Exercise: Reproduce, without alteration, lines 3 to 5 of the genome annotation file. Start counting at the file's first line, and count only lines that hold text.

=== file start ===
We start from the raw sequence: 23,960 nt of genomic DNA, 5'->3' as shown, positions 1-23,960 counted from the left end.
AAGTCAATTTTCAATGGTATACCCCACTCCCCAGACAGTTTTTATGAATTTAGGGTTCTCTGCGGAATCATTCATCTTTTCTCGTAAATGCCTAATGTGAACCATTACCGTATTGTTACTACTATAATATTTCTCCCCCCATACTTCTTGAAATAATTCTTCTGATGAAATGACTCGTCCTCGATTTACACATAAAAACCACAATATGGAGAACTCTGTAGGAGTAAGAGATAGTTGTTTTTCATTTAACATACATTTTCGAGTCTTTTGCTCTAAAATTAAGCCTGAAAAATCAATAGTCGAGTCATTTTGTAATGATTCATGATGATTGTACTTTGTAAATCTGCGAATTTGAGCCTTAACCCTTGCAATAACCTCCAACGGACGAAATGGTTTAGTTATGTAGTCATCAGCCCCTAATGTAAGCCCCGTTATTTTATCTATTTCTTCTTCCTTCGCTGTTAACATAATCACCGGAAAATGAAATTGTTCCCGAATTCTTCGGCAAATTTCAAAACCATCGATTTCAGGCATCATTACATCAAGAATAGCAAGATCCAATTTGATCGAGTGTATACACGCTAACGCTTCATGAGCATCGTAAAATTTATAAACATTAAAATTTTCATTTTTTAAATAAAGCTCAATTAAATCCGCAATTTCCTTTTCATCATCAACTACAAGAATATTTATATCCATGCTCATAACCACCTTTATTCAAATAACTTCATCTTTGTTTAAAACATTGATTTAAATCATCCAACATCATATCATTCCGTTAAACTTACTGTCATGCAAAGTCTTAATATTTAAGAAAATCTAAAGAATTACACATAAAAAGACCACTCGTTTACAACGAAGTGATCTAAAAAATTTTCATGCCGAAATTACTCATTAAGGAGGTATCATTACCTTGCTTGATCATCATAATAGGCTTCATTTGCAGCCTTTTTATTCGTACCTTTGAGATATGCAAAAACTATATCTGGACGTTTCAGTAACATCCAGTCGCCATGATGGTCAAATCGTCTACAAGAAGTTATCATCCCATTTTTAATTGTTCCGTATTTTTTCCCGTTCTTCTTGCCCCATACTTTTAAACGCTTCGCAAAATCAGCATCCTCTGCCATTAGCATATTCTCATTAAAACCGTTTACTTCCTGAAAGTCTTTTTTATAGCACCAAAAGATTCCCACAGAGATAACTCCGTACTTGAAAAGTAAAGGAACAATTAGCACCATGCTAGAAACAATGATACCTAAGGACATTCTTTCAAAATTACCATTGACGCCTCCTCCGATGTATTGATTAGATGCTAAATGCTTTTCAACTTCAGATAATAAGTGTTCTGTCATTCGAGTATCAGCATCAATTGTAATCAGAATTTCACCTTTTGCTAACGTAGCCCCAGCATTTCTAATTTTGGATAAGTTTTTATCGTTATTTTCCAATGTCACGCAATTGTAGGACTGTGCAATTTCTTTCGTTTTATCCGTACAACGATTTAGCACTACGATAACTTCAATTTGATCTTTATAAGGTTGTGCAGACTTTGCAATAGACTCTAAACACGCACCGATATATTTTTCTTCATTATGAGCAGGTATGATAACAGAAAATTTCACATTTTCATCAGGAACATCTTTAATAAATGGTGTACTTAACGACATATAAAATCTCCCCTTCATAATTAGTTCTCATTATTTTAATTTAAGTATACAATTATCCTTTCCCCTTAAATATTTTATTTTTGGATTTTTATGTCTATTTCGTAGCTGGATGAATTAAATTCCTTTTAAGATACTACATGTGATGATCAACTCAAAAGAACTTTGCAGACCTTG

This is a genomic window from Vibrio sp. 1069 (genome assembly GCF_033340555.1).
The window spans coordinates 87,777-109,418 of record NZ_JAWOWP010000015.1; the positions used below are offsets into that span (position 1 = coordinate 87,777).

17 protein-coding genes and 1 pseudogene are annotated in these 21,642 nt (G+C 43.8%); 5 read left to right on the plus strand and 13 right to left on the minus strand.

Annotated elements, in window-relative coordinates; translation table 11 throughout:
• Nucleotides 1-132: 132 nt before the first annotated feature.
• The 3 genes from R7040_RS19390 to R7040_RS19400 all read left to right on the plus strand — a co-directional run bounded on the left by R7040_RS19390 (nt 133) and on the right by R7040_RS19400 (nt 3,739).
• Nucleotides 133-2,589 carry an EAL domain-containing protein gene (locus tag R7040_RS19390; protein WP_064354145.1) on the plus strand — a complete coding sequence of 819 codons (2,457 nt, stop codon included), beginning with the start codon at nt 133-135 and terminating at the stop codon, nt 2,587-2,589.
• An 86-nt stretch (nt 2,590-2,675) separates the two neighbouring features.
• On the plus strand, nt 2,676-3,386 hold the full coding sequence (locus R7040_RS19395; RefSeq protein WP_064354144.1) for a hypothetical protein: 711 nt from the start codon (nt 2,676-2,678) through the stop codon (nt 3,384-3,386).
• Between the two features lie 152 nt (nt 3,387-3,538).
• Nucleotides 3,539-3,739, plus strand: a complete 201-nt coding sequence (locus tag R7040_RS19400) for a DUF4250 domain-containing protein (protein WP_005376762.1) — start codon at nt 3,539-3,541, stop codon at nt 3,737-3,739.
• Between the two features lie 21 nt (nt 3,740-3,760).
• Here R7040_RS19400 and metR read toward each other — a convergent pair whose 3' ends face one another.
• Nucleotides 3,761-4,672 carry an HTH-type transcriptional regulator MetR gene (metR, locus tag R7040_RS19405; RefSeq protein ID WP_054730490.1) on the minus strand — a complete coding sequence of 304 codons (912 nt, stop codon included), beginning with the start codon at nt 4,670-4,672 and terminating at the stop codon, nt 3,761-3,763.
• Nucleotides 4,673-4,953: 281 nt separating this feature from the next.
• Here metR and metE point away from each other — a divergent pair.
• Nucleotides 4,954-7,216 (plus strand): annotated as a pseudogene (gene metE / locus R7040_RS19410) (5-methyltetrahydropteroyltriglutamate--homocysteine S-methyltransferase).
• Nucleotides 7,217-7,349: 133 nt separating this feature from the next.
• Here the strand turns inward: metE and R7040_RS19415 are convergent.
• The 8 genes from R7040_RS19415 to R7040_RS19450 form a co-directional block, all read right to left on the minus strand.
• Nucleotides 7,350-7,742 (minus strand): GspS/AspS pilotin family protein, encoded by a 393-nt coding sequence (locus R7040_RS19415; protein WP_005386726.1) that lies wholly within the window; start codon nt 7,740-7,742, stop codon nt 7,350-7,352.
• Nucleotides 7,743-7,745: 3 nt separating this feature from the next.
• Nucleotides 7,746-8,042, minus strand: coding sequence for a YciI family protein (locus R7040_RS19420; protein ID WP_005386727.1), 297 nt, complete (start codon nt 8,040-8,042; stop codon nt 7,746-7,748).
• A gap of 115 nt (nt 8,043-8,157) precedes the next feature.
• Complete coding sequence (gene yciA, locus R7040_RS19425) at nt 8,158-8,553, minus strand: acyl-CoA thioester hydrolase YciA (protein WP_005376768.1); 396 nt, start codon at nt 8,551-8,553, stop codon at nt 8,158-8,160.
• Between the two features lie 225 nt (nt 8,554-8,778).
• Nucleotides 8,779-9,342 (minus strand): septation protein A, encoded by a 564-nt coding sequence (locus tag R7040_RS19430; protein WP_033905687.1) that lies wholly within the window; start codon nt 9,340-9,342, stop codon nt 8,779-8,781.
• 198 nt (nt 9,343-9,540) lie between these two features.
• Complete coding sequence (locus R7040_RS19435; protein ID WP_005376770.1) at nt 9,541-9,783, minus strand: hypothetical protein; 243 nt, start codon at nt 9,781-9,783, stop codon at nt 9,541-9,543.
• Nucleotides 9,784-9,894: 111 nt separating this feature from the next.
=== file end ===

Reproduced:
This is a genomic window from Vibrio sp. 1069 (genome assembly GCF_033340555.1).
The window spans coordinates 87,777-109,418 of record NZ_JAWOWP010000015.1; the positions used below are offsets into that span (position 1 = coordinate 87,777).

17 protein-coding genes and 1 pseudogene are annotated in these 21,642 nt (G+C 43.8%); 5 read left to right on the plus strand and 13 right to left on the minus strand.